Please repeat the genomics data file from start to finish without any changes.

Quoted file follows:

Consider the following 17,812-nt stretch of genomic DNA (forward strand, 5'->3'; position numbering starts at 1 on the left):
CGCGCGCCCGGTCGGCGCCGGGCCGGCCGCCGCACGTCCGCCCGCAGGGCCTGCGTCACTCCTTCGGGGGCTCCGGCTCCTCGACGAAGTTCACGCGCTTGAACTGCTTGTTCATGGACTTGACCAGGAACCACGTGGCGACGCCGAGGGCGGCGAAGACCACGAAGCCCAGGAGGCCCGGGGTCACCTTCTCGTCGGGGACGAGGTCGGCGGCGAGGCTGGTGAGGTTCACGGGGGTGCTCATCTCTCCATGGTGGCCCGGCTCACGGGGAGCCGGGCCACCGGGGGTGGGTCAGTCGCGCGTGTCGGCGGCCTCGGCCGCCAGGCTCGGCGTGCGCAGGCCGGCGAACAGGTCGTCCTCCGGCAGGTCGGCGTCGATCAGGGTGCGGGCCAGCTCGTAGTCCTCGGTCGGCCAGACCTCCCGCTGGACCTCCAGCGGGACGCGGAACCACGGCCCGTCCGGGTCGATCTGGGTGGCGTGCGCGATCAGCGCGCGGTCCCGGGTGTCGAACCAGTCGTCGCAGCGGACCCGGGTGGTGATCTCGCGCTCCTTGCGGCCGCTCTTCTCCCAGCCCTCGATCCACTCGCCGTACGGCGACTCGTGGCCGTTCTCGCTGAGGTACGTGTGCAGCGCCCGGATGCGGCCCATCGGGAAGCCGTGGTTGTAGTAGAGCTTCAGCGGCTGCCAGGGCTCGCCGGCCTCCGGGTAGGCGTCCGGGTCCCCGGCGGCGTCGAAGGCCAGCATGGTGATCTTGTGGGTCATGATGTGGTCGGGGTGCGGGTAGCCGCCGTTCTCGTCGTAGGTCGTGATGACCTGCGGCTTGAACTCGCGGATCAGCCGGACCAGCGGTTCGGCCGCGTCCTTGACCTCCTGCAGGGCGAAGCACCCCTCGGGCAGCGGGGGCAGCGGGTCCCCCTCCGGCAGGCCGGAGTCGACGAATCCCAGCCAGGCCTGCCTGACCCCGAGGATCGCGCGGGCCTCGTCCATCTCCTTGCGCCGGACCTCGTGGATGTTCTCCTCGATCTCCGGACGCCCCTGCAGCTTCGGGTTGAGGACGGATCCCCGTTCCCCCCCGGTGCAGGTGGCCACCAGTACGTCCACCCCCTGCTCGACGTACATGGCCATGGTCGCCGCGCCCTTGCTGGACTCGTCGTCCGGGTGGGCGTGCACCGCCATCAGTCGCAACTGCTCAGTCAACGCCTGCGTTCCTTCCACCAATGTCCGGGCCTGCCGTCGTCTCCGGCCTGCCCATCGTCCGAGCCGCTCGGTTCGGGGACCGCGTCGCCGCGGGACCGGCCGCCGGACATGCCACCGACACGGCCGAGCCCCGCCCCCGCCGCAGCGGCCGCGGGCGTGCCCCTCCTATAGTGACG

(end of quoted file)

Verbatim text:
Consider the following 17,812-nt stretch of genomic DNA (forward strand, 5'->3'; position numbering starts at 1 on the left):
CGCGCGCCCGGTCGGCGCCGGGCCGGCCGCCGCACGTCCGCCCGCAGGGCCTGCGTCACTCCTTCGGGGGCTCCGGCTCCTCGACGAAGTTCACGCGCTTGAACTGCTTGTTCATGGACTTGACCAGGAACCACGTGGCGACGCCGAGGGCGGCGAAGACCACGAAGCCCAGGAGGCCCGGGGTCACCTTCTCGTCGGGGACGAGGTCGGCGGCGAGGCTGGTGAGGTTCACGGGGGTGCTCATCTCTCCATGGTGGCCCGGCTCACGGGGAGCCGGGCCACCGGGGGTGGGTCAGTCGCGCGTGTCGGCGGCCTCGGCCGCCAGGCTCGGCGTGCGCAGGCCGGCGAACAGGTCGTCCTCCGGCAGGTCGGCGTCGATCAGGGTGCGGGCCAGCTCGTAGTCCTCGGTCGGCCAGACCTCCCGCTGGACCTCCAGCGGGACGCGGAACCACGGCCCGTCCGGGTCGATCTGGGTGGCGTGCGCGATCAGCGCGCGGTCCCGGGTGTCGAACCAGTCGTCGCAGCGGACCCGGGTGGTGATCTCGCGCTCCTTGCGGCCGCTCTTCTCCCAGCCCTCGATCCACTCGCCGTACGGCGACTCGTGGCCGTTCTCGCTGAGGTACGTGTGCAGCGCCCGGATGCGGCCCATCGGGAAGCCGTGGTTGTAGTAGAGCTTCAGCGGCTGCCAGGGCTCGCCGGCCTCCGGGTAGGCGTCCGGGTCCCCGGCGGCGTCGAAGGCCAGCATGGTGATCTTGTGGGTCATGATGTGGTCGGGGTGCGGGTAGCCGCCGTTCTCGTCGTAGGTCGTGATGACCTGCGGCTTGAACTCGCGGATCAGCCGGACCAGCGGTTCGGCCGCGTCCTTGACCTCCTGCAGGGCGAAGCACCCCTCGGGCAGCGGGGGCAGCGGGTCCCCCTCCGGCAGGCCGGAGTCGACGAATCCCAGCCAGGCCTGCCTGACCCCGAGGATCGCGCGGGCCTCGTCCATCTCCTTGCGCCGGACCTCGTGGATGTTCTCCTCGATCTCCGGACGCCCCTGCAGCTTCGGGTTGAGGACGGATCCCCGTTCCCCCCCGGTGCAGGTGGCCACCAGTACGTCCACCCCCTGCTCGACGTACATGGCCATGGTCGCCGCGCCCTTGCTGGACTCGTCGTCCGGGTGGGCGTGCACCGCCATCAGTCGCAACTGCTCAGTCAACGCCTGCGTTCCTTCCACCAATGTCCGGGCCTGCCGTCGTCTCCGGCCTGCCCATCGTCCGAGCCGCTCGGTTCGGGGACCGCGTCGCCGCGGGACCGGCCGCCGGACATGCCACCGACACGGCCGAGCCCCGCCCCCGCCGCAGCGGCCGCGGGCGTGCCCCTCCTATAGTGACG